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Russia’s biggest lender Sberbank exits Europe

Russia’s biggest lender Sberbank exits Europe

Sberbank, Russia’s biggest lender, has stated that it is withdrawing from Europe as a result of the harsh sanctions imposed by Western nations in reaction to Moscow’s invasion of Ukraine.

According to a statement released on Wednesday and cited by Russian news outlets, Sberbank has chosen to withdraw from the European market due to the present economic situation.

The European subsidiaries of the state-controlled bank were witnessing “abnormal cash withdrawals and threats to the safety of workers and branches,” according to the statement.

In response to a central bank directive, the bank said that it would no longer be able to provide liquidity to its European subsidiaries, but that its capital and asset quality were adequate to pay all depositors in full.

The announcement occurred at the same time as Sberbank revealed record annual earnings for 2021.

European Union sanctions

Ukraine claims that hundreds of people, including children, have been murdered since Russian soldiers poured into the country last week to complete President Vladimir Putin’s purpose of toppling the pro-Western government of President Volodymyr Zelenskyy’s administration. The Kremlin has said that civilian infrastructure would not be targeted during what it refers to as a “special operation.”

The extraordinary measures adopted by Western countries to isolate Russia’s economy and banking system due to the invasion have included penalties on the country’s central bank and the withdrawal of some of the country’s bankers from the global payments system, SWIFT, among others.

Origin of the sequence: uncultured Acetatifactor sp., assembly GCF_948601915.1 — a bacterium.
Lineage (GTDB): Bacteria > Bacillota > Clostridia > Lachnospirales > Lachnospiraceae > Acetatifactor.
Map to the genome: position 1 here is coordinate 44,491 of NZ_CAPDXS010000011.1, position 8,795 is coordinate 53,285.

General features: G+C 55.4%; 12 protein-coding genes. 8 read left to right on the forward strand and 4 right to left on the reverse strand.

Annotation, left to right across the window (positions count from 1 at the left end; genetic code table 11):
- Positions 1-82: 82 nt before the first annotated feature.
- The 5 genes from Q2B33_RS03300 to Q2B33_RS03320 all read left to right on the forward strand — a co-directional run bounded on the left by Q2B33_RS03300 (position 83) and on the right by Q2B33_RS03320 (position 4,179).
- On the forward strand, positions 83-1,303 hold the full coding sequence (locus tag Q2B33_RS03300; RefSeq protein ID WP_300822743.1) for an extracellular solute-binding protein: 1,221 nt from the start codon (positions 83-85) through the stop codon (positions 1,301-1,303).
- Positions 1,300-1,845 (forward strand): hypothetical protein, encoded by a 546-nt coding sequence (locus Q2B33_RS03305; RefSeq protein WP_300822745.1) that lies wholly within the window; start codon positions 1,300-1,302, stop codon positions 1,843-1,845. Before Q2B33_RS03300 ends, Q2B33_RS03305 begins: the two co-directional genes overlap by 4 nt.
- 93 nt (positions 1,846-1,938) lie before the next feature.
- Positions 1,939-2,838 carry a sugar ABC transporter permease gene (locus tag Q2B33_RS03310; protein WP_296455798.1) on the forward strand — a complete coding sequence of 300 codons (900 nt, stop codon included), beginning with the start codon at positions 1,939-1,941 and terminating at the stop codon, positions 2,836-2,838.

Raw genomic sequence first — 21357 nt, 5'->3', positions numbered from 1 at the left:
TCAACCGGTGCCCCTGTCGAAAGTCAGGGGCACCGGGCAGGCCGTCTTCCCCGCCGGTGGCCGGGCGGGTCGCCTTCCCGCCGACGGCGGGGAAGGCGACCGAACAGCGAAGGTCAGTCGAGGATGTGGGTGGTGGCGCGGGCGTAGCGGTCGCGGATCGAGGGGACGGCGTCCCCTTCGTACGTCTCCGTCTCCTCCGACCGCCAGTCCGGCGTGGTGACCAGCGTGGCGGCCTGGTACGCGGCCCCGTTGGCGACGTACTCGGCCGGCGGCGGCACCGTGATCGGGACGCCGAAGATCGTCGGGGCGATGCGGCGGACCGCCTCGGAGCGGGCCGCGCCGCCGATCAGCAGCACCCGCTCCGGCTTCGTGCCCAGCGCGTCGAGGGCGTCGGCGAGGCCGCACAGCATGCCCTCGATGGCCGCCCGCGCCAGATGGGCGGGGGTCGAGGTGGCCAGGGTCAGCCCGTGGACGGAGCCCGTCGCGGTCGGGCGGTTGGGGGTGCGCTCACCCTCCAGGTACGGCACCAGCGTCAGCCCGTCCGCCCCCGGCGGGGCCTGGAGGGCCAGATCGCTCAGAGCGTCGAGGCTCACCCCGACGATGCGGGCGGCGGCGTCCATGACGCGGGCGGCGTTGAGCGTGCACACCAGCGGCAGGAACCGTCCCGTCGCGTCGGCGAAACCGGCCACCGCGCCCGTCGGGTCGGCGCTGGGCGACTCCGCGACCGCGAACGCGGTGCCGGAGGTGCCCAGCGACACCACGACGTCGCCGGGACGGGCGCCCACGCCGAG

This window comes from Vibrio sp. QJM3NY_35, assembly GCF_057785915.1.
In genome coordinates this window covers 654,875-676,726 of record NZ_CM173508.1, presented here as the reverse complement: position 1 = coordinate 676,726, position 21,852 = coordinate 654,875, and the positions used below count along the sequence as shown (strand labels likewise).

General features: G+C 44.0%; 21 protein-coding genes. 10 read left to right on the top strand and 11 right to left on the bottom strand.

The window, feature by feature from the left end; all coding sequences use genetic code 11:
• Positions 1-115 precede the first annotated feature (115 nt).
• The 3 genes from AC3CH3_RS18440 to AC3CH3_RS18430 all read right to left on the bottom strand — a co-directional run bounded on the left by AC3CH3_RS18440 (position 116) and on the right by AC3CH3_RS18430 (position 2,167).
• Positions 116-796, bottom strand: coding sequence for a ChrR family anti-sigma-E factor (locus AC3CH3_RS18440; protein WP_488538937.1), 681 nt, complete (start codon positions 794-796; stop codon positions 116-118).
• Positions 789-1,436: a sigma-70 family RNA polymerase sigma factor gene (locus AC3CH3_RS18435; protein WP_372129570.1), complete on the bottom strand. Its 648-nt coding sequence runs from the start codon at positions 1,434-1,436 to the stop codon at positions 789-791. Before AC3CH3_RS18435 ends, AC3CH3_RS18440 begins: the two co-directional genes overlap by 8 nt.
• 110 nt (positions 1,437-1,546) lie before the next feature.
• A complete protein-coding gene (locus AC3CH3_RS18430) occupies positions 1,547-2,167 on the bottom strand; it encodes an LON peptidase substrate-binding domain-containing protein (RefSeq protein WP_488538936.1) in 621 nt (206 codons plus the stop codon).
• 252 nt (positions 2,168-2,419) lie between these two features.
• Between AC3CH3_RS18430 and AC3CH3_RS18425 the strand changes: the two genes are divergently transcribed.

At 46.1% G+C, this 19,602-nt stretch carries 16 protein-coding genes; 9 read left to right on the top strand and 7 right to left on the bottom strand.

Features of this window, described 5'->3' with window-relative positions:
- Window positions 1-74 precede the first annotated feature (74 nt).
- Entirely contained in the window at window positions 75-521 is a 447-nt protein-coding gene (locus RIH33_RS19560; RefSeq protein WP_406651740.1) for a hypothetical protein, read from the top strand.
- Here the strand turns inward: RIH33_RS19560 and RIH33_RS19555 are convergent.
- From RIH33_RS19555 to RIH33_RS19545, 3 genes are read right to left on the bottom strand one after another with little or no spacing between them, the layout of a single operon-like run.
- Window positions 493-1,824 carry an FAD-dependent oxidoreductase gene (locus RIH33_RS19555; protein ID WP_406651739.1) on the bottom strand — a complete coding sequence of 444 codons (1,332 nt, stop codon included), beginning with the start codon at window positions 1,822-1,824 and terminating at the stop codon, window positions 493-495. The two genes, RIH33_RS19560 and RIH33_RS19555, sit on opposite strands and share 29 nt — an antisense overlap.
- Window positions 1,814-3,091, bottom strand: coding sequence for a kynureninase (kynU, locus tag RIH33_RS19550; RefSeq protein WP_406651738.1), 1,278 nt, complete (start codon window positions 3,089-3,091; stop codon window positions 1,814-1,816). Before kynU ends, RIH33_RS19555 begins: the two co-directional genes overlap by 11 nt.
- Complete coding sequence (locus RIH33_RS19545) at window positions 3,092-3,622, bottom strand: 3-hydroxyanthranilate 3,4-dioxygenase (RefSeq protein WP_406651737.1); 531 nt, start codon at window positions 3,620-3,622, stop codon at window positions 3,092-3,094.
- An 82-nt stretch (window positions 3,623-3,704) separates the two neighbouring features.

Before the conflict even started, the European Central Bank had already ordered the closure of Sberbank’s European unit, after warning that the bank was on the verge of bankruptcy due to a run on its deposits prompted by the reaction against it.

According to the Bank of Russia, Sberbank has European assets of 13 billion euros ($14.4 billion) as of December 31, 2020, with operations in Austria, Croatia, Germany, and Hungary, among other countries.

The European Central Bank said that Sberbank’s Austria-based European subsidiary, Sberbank Europe AG, would be permitted to undergo “regular insolvency processes,” and that its branches in Croatia and Slovenia would be sold to local banks.

Slovenian bank NLB announced that it has agreed to purchase Sberbank’s Slovenian business.

The bank’s activities in Switzerland are unaffected by the decision to leave.

The net profit of Sberbank for 2021 increased by 64 percent year on year to 1.25 trillion roubles ($12.38 billion). Net interest income of 1.8 trillion roubles and a return on equity of 24.2 percent were the highlights of the company’s performance in 2018.

Despite the fact that the Moscow Exchange has paused stock trading in order to prevent capital outflows from Russian assets, Sberbank’s depositary receipts in London have lost their entire value, plummeting to zero.

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